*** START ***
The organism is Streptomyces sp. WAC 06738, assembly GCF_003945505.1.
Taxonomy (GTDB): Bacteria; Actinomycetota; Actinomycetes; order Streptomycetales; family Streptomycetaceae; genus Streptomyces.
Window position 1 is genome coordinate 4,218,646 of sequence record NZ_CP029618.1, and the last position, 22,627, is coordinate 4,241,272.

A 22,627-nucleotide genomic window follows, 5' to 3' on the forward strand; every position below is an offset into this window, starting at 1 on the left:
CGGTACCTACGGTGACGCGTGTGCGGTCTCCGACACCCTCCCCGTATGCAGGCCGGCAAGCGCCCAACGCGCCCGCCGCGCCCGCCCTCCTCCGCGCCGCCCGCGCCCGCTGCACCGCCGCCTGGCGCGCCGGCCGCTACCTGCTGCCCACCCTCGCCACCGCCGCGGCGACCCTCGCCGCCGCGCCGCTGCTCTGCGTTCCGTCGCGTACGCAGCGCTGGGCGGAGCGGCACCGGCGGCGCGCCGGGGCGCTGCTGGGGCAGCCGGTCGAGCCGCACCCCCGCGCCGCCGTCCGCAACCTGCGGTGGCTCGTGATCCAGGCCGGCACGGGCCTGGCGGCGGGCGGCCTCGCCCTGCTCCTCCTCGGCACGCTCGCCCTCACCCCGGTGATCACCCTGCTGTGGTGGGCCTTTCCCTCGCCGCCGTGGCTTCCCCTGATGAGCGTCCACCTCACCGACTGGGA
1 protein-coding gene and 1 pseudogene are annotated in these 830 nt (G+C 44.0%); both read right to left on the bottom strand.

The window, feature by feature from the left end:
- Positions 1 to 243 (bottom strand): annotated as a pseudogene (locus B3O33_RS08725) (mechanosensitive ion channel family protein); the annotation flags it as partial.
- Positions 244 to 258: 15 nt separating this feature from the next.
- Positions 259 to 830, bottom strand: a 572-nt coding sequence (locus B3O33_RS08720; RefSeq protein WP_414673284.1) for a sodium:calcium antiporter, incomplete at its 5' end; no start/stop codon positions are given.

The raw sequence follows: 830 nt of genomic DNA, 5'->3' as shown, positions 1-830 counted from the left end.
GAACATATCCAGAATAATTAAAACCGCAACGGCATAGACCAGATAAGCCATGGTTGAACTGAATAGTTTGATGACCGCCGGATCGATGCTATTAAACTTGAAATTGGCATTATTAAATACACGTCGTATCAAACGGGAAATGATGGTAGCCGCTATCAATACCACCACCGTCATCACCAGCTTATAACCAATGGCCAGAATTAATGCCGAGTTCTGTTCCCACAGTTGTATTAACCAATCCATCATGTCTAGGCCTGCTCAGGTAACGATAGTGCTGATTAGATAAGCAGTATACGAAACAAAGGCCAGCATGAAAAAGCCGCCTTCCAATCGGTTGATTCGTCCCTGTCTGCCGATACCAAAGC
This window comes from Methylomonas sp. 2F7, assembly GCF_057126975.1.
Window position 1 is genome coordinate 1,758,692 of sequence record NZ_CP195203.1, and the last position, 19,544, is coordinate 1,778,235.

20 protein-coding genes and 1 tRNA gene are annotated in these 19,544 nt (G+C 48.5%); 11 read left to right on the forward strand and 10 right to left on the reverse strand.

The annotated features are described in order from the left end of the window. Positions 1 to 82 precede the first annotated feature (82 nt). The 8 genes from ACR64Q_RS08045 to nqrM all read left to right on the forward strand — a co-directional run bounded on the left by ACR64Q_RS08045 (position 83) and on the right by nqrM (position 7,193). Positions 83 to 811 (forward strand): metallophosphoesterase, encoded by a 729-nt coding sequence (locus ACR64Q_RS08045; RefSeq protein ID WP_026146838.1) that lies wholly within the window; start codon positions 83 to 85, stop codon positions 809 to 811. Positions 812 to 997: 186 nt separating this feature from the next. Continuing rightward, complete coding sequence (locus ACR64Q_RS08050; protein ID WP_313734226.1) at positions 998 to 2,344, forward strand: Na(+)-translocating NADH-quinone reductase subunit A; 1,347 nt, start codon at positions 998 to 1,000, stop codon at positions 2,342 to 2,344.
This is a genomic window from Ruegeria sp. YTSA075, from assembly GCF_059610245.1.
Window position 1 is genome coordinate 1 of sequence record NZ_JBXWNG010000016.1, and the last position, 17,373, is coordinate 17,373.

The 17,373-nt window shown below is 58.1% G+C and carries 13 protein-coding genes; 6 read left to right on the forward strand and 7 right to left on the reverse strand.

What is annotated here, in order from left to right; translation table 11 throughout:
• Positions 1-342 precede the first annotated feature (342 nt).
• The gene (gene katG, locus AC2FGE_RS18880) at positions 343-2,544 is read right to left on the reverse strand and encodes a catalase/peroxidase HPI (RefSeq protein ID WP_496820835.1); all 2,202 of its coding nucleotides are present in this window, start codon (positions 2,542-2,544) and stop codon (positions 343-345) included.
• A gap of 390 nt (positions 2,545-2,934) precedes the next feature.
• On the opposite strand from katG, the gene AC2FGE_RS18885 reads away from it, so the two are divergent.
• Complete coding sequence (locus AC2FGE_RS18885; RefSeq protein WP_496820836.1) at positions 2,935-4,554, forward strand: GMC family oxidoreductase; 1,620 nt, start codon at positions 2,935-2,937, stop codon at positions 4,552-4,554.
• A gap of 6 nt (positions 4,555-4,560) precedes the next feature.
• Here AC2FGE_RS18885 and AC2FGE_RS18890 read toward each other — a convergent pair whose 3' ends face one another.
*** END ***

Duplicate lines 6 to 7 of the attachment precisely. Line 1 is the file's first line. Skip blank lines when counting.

1 protein-coding gene and 1 pseudogene are annotated in these 830 nt (G+C 44.0%); both read right to left on the bottom strand.

The window, feature by feature from the left end: